Date- March 6, 2019
Distance Traveled Today- 21.8 miles
Distance Traveled Total- 848.1 miles
Weather/Temp- clear, 50s
Injuries- cut up legs and feet
Pain level- moderate
Wildlife encounters- zero
Days without shower- 4
Days without laundry- 6
CatFox Status- beast
The only thing worse than getting out of a warm hammock on a freezing morning… is putting freezing wet shoes on warm dry feet. I’ve been having to alternate between socks and no socks in these Hoka shoes. Lately, with how much sludgy water we’ve been crossing, I’ve needed to wear socks. Too much debris has been getting in them and cutting up the tops of my feet. The bottom of my feet have been bullet proof, but the softer skin on top has been more vulnerable to rough objects.
This morning I couldn’t bring myself to put my freezing wet sandy socks back on, so I just went sock-less in my cold wet shoes. Schweppes and I left out before Critter and began the day’s death march. First thing, we had nearly 3 miles of freezing muddy water and bogs to slog through. Both our feet were completely numb and entombed in mud.
A little over 3 miles into the day we ran into none other than Poet and his family. They had been on a family cruise for the past week or so and were just getting back on trail. To get back in the swing of things, Poet decided he would hike a few days with us before heading back to where he left off and attempting to re-catch us.
The trail today was a mixture of road beds, swamp, bogs, water, mud, ridiculous overgrowth, and slender pine forest. I can’t get over how much water is on the trail. My feet haven’t been dry for days.
There have been almost no animals around the trail since the temperatures took a dive the other day. The only real wildlife we’ve seen are frogs and birds.
Of all the little inconveniences plaguing the trail through goooood sections, it is without a doubt the overgrowth which has been the most challenging for me. Mud, sure. Water, no problem. Scratchy, thorny, sharp branches, vines, palmettos, and saw grasses… OUCH! Most of the scratches and abrasions are so fine you can’t even see them – but you can feel the hell out of them; especially when you work up a little sweat, and doubly so when a spot gets raked over for the second, third, fourth, fifth time. Everything below my knees feels raw.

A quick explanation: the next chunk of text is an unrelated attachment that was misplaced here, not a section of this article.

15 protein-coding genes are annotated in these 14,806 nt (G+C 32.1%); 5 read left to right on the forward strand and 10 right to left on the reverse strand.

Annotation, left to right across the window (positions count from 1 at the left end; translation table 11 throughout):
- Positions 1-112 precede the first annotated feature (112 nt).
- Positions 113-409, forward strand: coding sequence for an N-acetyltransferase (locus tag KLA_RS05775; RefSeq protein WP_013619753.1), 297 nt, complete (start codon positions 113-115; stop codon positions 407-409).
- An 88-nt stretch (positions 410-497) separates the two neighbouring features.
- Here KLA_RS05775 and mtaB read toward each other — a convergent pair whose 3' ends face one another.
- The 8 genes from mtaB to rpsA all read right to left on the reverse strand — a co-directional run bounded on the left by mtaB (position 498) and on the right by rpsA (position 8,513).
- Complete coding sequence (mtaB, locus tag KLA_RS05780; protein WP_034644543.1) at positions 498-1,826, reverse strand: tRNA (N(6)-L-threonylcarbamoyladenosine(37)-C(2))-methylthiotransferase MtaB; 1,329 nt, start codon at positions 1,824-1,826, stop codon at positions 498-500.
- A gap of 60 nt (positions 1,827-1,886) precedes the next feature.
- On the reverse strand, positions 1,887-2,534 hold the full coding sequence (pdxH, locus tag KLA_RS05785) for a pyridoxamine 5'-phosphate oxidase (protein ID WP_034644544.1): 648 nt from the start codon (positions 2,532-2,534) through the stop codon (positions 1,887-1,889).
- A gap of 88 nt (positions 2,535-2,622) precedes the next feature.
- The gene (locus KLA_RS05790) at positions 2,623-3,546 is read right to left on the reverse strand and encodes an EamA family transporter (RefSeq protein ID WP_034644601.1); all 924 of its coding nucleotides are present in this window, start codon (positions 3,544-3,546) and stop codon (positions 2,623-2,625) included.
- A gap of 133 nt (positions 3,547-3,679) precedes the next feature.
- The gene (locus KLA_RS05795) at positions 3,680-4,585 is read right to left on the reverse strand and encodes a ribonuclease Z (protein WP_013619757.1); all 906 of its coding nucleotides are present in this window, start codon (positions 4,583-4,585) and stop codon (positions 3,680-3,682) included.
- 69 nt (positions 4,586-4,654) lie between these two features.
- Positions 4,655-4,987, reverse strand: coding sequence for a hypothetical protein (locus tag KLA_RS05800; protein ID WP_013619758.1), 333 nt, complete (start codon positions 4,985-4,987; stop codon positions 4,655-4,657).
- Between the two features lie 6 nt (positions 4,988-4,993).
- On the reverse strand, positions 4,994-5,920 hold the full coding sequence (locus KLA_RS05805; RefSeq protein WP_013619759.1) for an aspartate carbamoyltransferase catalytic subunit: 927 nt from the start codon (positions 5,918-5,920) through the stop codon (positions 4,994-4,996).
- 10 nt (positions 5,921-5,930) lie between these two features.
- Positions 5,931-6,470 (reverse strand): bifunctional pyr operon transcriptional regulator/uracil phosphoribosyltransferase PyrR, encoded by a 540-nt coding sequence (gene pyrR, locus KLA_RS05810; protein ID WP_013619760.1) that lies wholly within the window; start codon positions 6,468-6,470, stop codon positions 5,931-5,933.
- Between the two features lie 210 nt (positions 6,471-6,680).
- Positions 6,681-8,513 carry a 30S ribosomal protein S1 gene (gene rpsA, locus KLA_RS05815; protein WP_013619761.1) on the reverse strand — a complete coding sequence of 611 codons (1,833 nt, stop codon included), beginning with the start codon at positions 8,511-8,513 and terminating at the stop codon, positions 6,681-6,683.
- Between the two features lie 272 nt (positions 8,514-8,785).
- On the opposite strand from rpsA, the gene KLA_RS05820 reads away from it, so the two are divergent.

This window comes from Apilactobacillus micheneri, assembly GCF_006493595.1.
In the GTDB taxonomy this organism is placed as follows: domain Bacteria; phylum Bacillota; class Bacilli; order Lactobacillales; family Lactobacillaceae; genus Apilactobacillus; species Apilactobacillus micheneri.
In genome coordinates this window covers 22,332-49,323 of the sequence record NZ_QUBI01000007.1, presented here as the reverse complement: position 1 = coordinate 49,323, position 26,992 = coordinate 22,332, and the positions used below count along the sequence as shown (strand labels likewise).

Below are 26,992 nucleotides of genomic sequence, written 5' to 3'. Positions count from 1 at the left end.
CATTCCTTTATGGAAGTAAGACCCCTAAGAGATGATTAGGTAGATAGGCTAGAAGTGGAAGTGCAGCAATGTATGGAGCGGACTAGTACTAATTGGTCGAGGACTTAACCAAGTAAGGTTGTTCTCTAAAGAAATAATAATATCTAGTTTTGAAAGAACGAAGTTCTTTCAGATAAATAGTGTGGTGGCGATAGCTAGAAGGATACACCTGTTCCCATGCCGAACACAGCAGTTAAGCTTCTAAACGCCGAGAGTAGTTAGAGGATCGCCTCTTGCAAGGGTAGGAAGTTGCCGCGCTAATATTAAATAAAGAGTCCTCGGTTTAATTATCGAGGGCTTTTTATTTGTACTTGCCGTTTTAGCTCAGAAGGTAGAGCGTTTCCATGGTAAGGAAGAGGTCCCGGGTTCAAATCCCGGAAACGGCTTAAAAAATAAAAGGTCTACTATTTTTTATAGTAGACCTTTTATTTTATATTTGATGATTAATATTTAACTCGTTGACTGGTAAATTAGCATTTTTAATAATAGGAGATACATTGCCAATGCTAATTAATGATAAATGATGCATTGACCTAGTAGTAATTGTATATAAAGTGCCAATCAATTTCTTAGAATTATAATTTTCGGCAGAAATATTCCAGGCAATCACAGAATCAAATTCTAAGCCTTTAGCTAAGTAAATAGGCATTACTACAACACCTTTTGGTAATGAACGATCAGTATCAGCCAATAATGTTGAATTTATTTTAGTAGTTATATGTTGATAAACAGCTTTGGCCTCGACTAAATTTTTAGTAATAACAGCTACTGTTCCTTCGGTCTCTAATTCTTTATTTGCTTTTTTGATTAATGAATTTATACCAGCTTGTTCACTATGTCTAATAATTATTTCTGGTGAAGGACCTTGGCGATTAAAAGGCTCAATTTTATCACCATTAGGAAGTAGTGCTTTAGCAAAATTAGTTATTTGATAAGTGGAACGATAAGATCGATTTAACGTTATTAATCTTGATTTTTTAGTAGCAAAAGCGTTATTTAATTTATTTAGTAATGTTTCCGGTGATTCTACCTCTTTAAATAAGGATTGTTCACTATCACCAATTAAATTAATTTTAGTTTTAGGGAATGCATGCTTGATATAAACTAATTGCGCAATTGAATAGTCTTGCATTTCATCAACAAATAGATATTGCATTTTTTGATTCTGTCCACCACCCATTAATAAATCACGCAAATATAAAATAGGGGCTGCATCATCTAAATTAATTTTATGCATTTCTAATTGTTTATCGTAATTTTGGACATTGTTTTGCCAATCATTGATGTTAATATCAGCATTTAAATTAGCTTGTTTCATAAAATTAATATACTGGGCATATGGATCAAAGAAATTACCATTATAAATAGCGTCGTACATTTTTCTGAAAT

Thanks to the presence of some relatively clear road beds, Katana was able to get in a good 4 to 5 miles today. Although we’ve still been finding ticks on us every day, Katana hasn’t had but two crawling on her since taking the Nexguard treatment in Palatka. So I suppose she can be a poster child for them now.
By the end of our 21 mile day of wading and stomping through sludgy forest, my feet were pretty well ground up from not wearing socks. All as a result of leaves, twigs, and other tids and bits getting into them while thigh deep in muddy-watery leaf litter.
Despite the nastiness of the trail conditions, there’s still a great beauty to it all. There is also a certain swelling of pride in knowing that you’re putting yourself through this nightmarish terrain willingly. I mean, most hiking enthusiasts will hike anywhere, even if only for a day or even a couple hours (no matter how difficult the terrain or climbs are). What most people can’t/won’t do is put themselves through day after day of strenuous hiking – like most thru-hikes command. In the case of the Florida Trail, not only are you doing a thru-hike, but you’re also hiking through terrain/environments that a great number of other hiking enthusiasts wouldn’t touch with a 100 ft pole. People who would climb Katahdin or summit a snow and ice covered 14’er – wouldn’t be caught dead thigh or waist deep in a Florida swamp. Not even for a minute. That’s what makes hiking this trail an accomplishment. Yeah there’s a lot of factors that make it incredibly boring, miserable, and UN-enjoyable – but it’s the fact that there are so many people who would love to thru-hike, but still won’t even consider this trail… that makes it a gem worth hiking. It is the epitome of the path less traveled. I believe not even 50 people attempted a thru-hike of the Florida Trail this year.
Hippie Chick and the kids drove over an hour out to pick up Poet. They offered to take us out to dinner and camp at the state park campground where they were staying in Sopchoppy. After 3 days of eating sardines on crackers and nilla wafers… this was an offer we couldn’t refuse.
After a hearty dinner of smoked wings and ribs, we went back and had a few nightcap gin and tonics at the campground on the Sopchoppy River.
I think Poet is going to hike one or two more days with us before heading back to where he left off…